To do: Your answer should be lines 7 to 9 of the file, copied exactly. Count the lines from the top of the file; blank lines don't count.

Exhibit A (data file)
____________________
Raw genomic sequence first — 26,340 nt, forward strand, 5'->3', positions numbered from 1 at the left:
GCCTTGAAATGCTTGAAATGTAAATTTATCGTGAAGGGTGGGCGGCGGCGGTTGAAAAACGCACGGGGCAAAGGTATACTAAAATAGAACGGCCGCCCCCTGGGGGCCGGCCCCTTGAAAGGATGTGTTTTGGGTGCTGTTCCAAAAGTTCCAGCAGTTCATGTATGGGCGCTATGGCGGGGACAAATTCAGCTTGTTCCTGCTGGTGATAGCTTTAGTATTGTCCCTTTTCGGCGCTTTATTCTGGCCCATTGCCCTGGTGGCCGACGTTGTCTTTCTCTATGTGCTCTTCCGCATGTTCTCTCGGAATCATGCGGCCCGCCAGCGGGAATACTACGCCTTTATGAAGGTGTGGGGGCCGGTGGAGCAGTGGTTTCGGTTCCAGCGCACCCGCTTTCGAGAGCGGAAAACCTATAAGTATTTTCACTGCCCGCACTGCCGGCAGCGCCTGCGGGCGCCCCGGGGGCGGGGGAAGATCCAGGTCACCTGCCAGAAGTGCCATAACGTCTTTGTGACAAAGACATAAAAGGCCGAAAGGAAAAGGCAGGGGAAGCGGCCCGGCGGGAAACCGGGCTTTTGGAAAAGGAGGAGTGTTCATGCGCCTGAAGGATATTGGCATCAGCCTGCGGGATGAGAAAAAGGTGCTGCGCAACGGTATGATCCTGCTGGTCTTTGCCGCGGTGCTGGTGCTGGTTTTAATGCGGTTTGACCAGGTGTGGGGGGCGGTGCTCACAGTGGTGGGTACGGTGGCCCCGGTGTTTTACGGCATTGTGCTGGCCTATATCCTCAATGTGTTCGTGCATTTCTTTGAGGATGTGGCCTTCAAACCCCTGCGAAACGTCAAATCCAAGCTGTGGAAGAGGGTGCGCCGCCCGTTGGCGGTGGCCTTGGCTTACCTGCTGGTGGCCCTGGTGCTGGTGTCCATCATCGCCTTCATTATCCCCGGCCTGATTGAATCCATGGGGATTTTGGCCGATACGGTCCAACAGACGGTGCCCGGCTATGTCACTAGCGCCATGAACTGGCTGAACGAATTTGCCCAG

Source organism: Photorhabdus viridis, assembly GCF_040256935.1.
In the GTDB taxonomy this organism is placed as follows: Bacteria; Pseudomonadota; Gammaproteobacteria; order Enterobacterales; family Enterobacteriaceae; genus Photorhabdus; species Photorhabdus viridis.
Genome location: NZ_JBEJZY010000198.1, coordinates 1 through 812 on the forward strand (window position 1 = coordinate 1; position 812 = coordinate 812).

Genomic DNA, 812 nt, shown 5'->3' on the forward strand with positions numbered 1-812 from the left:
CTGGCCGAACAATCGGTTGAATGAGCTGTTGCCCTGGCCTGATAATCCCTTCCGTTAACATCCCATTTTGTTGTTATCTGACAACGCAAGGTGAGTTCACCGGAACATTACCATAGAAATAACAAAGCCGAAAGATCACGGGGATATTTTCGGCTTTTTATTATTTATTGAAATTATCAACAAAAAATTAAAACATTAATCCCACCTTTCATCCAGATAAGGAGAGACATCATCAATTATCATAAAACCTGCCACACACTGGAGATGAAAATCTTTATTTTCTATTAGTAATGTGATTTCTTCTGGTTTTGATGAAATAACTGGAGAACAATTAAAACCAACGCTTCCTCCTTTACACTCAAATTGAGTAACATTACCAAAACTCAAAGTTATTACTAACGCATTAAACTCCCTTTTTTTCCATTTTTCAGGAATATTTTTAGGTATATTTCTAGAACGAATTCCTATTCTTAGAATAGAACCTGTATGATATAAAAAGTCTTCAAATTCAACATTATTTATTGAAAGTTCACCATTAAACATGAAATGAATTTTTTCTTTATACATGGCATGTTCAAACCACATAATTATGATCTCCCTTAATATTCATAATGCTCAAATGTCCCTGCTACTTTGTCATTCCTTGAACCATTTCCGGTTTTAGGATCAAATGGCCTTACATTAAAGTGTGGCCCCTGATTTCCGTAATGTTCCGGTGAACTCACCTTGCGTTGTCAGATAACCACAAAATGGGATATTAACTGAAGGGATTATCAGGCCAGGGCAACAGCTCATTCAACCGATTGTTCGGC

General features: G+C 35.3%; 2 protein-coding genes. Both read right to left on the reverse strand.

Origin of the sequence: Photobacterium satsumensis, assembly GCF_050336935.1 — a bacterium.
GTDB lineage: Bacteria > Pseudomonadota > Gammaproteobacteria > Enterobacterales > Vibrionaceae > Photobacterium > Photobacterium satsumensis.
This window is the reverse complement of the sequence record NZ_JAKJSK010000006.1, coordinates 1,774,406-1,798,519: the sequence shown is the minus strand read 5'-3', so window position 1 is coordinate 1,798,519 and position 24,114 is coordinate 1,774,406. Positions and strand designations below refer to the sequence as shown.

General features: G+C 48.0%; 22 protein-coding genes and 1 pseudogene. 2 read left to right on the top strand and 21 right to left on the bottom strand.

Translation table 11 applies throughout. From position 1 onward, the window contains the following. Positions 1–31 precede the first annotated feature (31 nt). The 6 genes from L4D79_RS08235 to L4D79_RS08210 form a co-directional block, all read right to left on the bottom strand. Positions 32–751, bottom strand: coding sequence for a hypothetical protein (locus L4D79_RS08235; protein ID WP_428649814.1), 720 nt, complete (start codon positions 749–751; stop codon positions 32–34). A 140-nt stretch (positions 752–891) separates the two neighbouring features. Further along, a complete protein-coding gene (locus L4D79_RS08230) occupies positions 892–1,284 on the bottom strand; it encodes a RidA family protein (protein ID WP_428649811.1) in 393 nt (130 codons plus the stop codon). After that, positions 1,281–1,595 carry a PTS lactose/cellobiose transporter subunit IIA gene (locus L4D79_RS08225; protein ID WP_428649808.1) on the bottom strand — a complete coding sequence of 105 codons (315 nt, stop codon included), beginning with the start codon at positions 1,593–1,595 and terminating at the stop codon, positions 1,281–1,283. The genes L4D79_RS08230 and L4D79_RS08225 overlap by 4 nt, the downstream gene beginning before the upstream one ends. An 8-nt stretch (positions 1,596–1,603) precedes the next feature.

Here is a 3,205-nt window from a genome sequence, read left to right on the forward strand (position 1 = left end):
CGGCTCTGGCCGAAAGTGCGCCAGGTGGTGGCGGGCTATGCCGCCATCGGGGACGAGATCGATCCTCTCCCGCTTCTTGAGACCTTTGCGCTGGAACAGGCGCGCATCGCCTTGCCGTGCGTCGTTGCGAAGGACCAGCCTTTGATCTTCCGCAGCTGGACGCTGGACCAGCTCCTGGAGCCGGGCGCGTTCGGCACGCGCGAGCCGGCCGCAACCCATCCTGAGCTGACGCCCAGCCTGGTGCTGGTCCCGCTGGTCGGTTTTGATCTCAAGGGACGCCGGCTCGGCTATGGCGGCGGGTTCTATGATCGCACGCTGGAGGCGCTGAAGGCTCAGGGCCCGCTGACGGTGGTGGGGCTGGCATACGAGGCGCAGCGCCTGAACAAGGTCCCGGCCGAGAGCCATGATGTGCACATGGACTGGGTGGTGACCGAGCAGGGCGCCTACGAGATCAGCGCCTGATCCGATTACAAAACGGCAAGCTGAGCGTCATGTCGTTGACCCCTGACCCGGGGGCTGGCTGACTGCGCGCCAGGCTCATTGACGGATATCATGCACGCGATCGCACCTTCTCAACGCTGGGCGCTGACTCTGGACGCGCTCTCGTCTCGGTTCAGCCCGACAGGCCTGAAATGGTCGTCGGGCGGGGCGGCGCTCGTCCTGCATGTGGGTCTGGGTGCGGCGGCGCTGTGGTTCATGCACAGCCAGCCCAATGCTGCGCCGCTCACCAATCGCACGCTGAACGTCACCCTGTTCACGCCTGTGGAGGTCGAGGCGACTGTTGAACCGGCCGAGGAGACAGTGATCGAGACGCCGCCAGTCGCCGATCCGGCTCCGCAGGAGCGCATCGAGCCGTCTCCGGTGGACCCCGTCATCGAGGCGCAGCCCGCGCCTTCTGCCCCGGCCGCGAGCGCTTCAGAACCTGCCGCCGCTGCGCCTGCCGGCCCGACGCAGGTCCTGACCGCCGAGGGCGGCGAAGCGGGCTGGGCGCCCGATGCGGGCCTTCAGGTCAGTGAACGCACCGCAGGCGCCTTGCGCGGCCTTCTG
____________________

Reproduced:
CTGGCCGAACAATCGGTTGAATGAGCTGTTGCCCTGGCCTGATAATCCCTTCCGTTAACATCCCATTTTGTTGTTATCTGACAACGCAAGGTGAGTTCACCGGAACATTACCATAGAAATAACAAAGCCGAAAGATCACGGGGATATTTTCGGCTTTTTATTATTTATTGAAATTATCAACAAAAAATTAAAACATTAATCCCACCTTTCATCCAGATAAGGAGAGACATCATCAATTATCATAAAACCTGCCACACACTGGAGATGAAAATCTTTATTTTCTATTAGTAATGTGATTTCTTCTGGTTTTGATGAAATAACTGGAGAACAATTAAAACCAACGCTTCCTCCTTTACACTCAAATTGAGTAACATTACCAAAACTCAAAGTTATTACTAACGCATTAAACTCCCTTTTTTTCCATTTTTCAGGAATATTTTTAGGTATATTTCTAGAACGAATTCCTATTCTTAGAATAGAACCTGTATGATATAAAAAGTCTTCAAATTCAACATTATTTATTGAAAGTTCACCATTAAACATGAAATGAATTTTTTCTTTATACATGGCATGTTCAAACCACATAATTATGATCTCCCTTAATATTCATAATGCTCAAATGTCCCTGCTACTTTGTCATTCCTTGAACCATTTCCGGTTTTAGGATCAAATGGCCTTACATTAAAGTGTGGCCCCTGATTTCCGTAATGTTCCGGTGAACTCACCTTGCGTTGTCAGATAACCACAAAATGGGATATTAACTGAAGGGATTATCAGGCCAGGGCAACAGCTCATTCAACCGATTGTTCGGC

General features: G+C 35.3%; 2 protein-coding genes. Both read right to left on the reverse strand.

Origin of the sequence: Photobacterium satsumensis, assembly GCF_050336935.1 — a bacterium.